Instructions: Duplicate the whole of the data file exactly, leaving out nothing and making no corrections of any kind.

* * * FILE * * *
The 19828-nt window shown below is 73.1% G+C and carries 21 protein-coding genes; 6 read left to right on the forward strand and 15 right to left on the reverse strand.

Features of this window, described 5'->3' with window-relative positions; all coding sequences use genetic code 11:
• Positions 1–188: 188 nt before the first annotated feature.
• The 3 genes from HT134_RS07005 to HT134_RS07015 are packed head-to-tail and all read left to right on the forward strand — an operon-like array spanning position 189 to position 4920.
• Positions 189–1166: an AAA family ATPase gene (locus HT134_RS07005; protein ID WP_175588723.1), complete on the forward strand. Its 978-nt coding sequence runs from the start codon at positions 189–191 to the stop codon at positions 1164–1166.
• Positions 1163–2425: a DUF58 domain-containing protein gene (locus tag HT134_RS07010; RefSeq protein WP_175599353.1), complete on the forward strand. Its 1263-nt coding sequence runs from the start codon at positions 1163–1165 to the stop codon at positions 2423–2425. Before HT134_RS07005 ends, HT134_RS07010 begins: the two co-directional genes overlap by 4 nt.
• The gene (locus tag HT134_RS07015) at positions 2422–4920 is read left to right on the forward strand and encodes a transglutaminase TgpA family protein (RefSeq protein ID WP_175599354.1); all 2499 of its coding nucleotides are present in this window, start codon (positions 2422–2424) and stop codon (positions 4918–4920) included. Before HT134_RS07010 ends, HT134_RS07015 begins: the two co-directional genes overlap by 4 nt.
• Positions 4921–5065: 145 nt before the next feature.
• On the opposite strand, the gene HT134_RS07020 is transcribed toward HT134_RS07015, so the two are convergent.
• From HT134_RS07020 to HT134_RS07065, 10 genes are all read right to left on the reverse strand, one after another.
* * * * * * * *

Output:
The 19828-nt window shown below is 73.1% G+C and carries 21 protein-coding genes; 6 read left to right on the forward strand and 15 right to left on the reverse strand.

Features of this window, described 5'->3' with window-relative positions; all coding sequences use genetic code 11:
• Positions 1–188: 188 nt before the first annotated feature.
• The 3 genes from HT134_RS07005 to HT134_RS07015 are packed head-to-tail and all read left to right on the forward strand — an operon-like array spanning position 189 to position 4920.
• Positions 189–1166: an AAA family ATPase gene (locus HT134_RS07005; protein ID WP_175588723.1), complete on the forward strand. Its 978-nt coding sequence runs from the start codon at positions 189–191 to the stop codon at positions 1164–1166.
• Positions 1163–2425: a DUF58 domain-containing protein gene (locus tag HT134_RS07010; RefSeq protein WP_175599353.1), complete on the forward strand. Its 1263-nt coding sequence runs from the start codon at positions 1163–1165 to the stop codon at positions 2423–2425. Before HT134_RS07005 ends, HT134_RS07010 begins: the two co-directional genes overlap by 4 nt.
• The gene (locus tag HT134_RS07015) at positions 2422–4920 is read left to right on the forward strand and encodes a transglutaminase TgpA family protein (RefSeq protein ID WP_175599354.1); all 2499 of its coding nucleotides are present in this window, start codon (positions 2422–2424) and stop codon (positions 4918–4920) included. Before HT134_RS07010 ends, HT134_RS07015 begins: the two co-directional genes overlap by 4 nt.
• Positions 4921–5065: 145 nt before the next feature.
• On the opposite strand, the gene HT134_RS07020 is transcribed toward HT134_RS07015, so the two are convergent.
• From HT134_RS07020 to HT134_RS07065, 10 genes are all read right to left on the reverse strand, one after another.